• February 15, 2024

    NC Bill Would Give BOE Power To Boot Trump From Ballot

    A Democrat in the North Carolina Senate has proposed a bill that would hand the state Board of Elections the power to decide whether Donald J. Trump should be disqualified from the state's primary ballot following a failed candidate challenge just before Christmas.

  • February 15, 2024

    Vaughan Baio Adds 3 Partners And 2 Offices In NY, NJ

    Philadelphia-based midsized firm Vaughan Baio & Partners expanded its footprint and resources this month with the addition of three partners and the opening of two offices in New York and New Jersey.

  • February 15, 2024

    Stanford Prof Must Pay Atty Fees In Dropped Defamation Suit

    A Stanford University professor who sued critics of his renewable energy research must pay more than $500,000 in attorney fees despite dropping the litigation, the D.C. Court of Appeals ruled Thursday.

  • February 15, 2024

    62 Senators Support Updated Kids Online Safety Act

    A bipartisan group of 62 senators, including Senate Majority Leader Chuck Schumer, D-N.Y., announced on Thursday their support for an updated version of the Kids Online Safety Act.

  • February 15, 2024

    Petition Watch: Classes, Litigation Changes & Fraud Theories

    The U.S. Supreme Court receives thousands of petitions for review each term, but only a few make the news. Here, Law360 looks at four petitions filed in the past three weeks that you might've missed, including questions over how courts should analyze class certification bids and regulations restricting specific speech for content-neutral reasons, whether plaintiffs must reestablish standing after amending lawsuits, and what constitutes fraud.

  • February 15, 2024

    House GOP Tees Off On DOL's ERISA Fiduciary Proposal

    Republican lawmakers blasted the U.S. Department of Labor's proposal to expand which investment advisers are subject to the Employee Retirement Income Security Act's strict conflict-of-interest standards during a House subcommittee hearing Thursday where one member vowed to try to repeal the regulations when finalized.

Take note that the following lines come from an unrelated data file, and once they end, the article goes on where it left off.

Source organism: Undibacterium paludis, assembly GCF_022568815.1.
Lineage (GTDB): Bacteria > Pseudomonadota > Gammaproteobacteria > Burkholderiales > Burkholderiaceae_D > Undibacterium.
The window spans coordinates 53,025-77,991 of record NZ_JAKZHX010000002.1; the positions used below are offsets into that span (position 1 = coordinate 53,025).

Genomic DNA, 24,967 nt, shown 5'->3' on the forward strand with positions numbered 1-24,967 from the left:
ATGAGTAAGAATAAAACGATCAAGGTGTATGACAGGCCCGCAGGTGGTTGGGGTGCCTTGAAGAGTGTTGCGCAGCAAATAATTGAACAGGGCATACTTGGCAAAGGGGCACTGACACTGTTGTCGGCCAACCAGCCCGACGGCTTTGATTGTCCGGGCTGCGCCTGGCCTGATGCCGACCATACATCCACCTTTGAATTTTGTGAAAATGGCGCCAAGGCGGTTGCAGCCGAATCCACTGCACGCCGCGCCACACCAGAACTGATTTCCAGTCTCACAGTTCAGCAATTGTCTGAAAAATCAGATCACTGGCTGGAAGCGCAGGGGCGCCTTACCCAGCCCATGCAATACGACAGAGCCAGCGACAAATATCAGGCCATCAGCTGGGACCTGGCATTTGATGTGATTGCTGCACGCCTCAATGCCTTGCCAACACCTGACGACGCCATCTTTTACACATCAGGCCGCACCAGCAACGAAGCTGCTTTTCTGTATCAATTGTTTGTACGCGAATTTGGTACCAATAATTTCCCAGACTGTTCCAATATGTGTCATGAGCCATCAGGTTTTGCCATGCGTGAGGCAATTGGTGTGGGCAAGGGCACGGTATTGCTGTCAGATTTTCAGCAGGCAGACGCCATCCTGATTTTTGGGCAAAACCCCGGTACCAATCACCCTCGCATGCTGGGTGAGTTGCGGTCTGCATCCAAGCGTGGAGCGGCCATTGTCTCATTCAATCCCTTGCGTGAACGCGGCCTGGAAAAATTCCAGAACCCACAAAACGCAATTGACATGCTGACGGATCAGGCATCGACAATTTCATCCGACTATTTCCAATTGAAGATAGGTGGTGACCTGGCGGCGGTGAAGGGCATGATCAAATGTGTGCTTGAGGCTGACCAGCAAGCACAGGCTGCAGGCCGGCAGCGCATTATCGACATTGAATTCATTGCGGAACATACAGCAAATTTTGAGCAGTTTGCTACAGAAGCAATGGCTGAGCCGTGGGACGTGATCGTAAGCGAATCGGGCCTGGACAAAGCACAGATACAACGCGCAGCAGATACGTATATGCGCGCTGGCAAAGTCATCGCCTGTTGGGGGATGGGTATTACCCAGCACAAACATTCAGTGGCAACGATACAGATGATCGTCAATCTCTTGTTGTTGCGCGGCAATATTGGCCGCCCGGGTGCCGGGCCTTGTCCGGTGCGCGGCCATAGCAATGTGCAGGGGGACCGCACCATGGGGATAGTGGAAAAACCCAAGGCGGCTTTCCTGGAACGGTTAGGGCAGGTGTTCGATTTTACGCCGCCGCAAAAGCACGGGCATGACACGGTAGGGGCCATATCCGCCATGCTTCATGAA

• February 15, 2024

    Trump Gets March 25 Trial Date In NY Hush Money Case

    The Manhattan district attorney's hush money case against Donald Trump is on track to be the first of the former president's four criminal matters to go to trial, after a state judge on Thursday denied his motion to dismiss the charges and confirmed a March 25 date for jury selection.

  • February 14, 2024

    Bar Seeker Says Colo. Blocking Needed Accommodations

    A recent law school graduate on Wednesday urged a Colorado state judge to order the state's legal licensing authority to give him extra time on this month's bar exam, laying out in sometimes emotional testimony how his visual impairments and ADHD affect his ability to take the test and how state officials have failed to accommodate him.

  • February 14, 2024

    EPA Says Farmers Can Still Use Existing Stocks Of Dicamba

    The U.S. Environmental Protection Agency issued an order Wednesday that allows farmers to use the weed killer dicamba if it was already packaged and ready to go before an Arizona federal judge revoked the EPA's approval of the popular herbicide last week.

  • February 14, 2024

    USDA Says $20M Will Help Tribes Access Climate Market

    Federally recognized tribes and Alaska Native corporations and villages are getting a $20 million bump to broaden their access to emerging climate markets as a way to address ongoing climate change, the U.S. Department of Agriculture said on Wednesday.

Expert Analysis

  • Opinion

    Noncompete Report Misinterpreted Critique Of FTC Proposal

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    A recent report on core questions surrounding the use of employee noncompete agreements published by the Economic Innovation Group misconstrues our stated views on the issue — and we stand behind our conclusion that the Federal Trade Commission made misrepresentations when proposing a rule to ban such provisions nationwide, say Erik Weibust and Stuart Gerson at Epstein Becker.

  • What The NLRB Wants Employers To Know Post-Cemex

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    Recent guidance from the National Labor Relations Board illuminates prosecutorial goals following Cemex Construction Materials, a decision that upended decades of precedent, and includes several notable points to which employers should pay close attention, say attorneys at Perkins Coie.

  • FOIA Exemption Questions On Redacted HHS Cannabis Letter

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    The U.S. Department of Health and Human Services' recent recommendation letter concerning the rescheduling of cannabis was heavily redacted, and based on an analysis on the applicability of Freedom of Information Act Exemption 5 to the letter, it's likely that we will see successful legal challenges to those redactions, say attorneys at Troutman Pepper.

  • Evaluating Retroactivity Of Mich. Drugmaker Immunity Repeal

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    In assessing whether a new Michigan law lifting drugmakers' blanket immunity from product liability suits will apply retroactively, there are four key factors that Michigan courts will likely consider, say Sherry Knutson and Brenda Sweet at Tucker Ellis.